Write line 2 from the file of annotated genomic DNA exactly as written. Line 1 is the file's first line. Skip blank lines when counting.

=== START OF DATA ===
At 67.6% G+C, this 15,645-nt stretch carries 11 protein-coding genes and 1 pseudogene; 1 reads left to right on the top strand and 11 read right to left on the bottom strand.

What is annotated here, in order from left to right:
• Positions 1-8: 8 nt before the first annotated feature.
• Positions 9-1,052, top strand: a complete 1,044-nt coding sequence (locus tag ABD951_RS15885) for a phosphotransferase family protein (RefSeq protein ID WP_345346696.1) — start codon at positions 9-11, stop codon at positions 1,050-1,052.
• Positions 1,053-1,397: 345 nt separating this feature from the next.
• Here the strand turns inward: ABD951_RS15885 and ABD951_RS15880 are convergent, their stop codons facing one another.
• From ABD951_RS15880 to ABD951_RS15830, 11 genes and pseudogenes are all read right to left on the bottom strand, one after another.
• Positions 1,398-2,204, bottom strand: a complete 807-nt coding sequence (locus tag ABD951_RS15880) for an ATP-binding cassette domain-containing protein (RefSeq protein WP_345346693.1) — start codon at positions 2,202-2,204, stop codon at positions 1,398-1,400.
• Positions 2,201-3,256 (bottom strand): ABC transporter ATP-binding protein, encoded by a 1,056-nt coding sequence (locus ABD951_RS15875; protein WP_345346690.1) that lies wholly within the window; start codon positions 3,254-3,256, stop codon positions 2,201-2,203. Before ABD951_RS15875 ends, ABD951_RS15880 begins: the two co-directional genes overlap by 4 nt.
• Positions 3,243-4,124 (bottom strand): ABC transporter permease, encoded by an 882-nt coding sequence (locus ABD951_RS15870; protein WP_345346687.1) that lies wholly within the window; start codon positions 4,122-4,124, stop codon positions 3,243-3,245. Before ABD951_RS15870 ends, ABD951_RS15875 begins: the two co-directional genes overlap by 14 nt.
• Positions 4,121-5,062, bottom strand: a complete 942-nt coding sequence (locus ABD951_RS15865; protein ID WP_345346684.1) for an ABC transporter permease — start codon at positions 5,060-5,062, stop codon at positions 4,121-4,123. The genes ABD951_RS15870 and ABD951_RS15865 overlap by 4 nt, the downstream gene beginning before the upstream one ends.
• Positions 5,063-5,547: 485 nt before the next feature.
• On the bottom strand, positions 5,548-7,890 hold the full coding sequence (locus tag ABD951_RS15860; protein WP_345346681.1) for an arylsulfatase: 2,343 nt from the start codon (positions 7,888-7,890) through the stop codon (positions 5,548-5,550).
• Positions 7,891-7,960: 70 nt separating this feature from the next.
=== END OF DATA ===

What is annotated here, in order from left to right: